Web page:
How A Man CrumbledSometimes you see a piece of theatre and it reminds you why – as a theatre maker – you want to make theatre. Clout Theatre’s How a Man Crumbled is one such show. It is, for the most part, an utterly ridiculous pile of nonsense but for some reason this is brilliant. The show is inspired by Russian poet Daniil Kharms who was writing in the 1920s and 30s Soviet Russia; the programme notes offer this fact: “He often stated that it was only the absurd, awkward or incomprehensible things that interested him in life”, and this helps to make some sense of the exquisitely executed chaos that is How a Man Crumbled.

Clout is an international physical theatre company, trained at the Lecoq school in Paris and with all the noticeable Lecoq trademarks. In the opening moments of the show I did wonder whether this was going to be an hour of gratuitous devised work, making no sense to the audience and an excuse for performers to mess around on stage. These concerns were soon dispelled. No, it doesn’t make much sense but well-timed silent movie-esque projected intertitles help carry a semblance of narrative along just enough. The performers do mess around on stage but with such physical skill, intense energy and focus that it’s okay. Clout Theatre are adults who can play like children, letting their imaginations fill the room, which surely is what all theatre should be like?

The performance is so highly energised that somewhere near the end I notice I can smell the sweat of those on stage and I love it. Experiencing a story told by a group of people so engaged and in the moment, who can carry you up in their enthusiastic nonsense, is one of the magical things about theatre. The ensemble’s control of tone and energy throughout is superb; I found myself laughing at some absurd play with a dead body in a suitcase one moment, and feeling I was trapped in a grotesque nightmare the next as we are told the disturbing story of a man with no body parts. Lighting and sound are also both expertly manipulated to enhance this work.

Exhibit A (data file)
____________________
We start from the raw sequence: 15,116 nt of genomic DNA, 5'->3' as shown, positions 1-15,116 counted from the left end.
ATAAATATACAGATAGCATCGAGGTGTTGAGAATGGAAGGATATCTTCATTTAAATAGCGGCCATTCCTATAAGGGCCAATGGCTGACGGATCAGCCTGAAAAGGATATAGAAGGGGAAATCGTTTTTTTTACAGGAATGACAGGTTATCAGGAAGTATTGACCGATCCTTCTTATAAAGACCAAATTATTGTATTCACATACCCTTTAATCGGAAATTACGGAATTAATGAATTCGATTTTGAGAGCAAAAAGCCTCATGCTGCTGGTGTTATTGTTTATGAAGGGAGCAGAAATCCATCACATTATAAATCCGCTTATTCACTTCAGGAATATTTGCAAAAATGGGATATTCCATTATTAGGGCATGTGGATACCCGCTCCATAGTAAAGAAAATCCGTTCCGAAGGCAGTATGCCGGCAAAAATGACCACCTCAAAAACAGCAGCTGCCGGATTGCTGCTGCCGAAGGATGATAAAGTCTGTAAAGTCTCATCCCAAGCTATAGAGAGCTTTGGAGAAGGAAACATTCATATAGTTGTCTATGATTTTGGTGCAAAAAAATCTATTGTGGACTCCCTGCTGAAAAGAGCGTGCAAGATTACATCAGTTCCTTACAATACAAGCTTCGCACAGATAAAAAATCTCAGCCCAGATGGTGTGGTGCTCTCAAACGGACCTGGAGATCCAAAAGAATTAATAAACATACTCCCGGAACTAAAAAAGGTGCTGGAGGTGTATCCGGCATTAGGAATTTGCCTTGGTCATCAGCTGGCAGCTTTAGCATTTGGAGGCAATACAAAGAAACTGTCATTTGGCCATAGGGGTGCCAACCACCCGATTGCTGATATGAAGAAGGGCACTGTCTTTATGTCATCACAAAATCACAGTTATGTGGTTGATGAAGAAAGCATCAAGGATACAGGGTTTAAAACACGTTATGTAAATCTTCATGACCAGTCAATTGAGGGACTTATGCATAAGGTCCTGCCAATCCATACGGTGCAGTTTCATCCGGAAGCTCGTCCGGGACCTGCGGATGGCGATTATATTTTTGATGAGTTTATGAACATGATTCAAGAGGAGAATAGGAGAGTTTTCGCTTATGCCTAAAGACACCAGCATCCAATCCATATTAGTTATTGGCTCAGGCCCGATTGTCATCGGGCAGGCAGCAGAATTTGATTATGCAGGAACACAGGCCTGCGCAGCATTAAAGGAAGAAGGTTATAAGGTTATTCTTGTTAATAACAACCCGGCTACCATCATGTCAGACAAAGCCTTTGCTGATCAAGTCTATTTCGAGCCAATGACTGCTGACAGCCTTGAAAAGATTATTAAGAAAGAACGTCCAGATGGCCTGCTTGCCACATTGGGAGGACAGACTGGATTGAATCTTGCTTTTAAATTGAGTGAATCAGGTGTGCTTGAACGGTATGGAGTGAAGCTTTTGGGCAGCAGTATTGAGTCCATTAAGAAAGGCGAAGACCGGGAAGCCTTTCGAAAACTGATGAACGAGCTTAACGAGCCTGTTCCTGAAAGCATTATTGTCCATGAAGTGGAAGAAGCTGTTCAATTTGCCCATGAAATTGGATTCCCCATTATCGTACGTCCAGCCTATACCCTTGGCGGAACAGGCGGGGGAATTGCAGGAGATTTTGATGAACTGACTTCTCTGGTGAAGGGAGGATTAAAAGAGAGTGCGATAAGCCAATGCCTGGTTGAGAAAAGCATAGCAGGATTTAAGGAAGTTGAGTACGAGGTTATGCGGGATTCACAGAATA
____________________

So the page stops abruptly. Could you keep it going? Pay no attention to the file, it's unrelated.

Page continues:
At one point a character proffers “Would you like me to tell you a story? Ah yes, finally you say, a story”, and I think we may be getting to a stronger narrative here. We don’t, he’s being a playful tease, but it’s okay because the audience has been transported to a bizarre reality. A conglomeration of styles; at times it has a hint of Hitchcock’s darkness, it often looks and feels like a Dali painting come alive and has more than an essence of Alfred Jarry. There are also moments where I feel the Monty Python team have come onstage.

If what you look for in theatre is an eloquent and clean telling of a story that makes sense then this production isn’t for you. If what you seek is something you can get wrapped up in the feeling of, work that will make you feel alive and like you want to absorb it with all of your sense then I recommend you see this show.

How a Man Crumbled is playing at The Nightingale until 27 May. For more information and tickets, see the Nightingale Theatre website.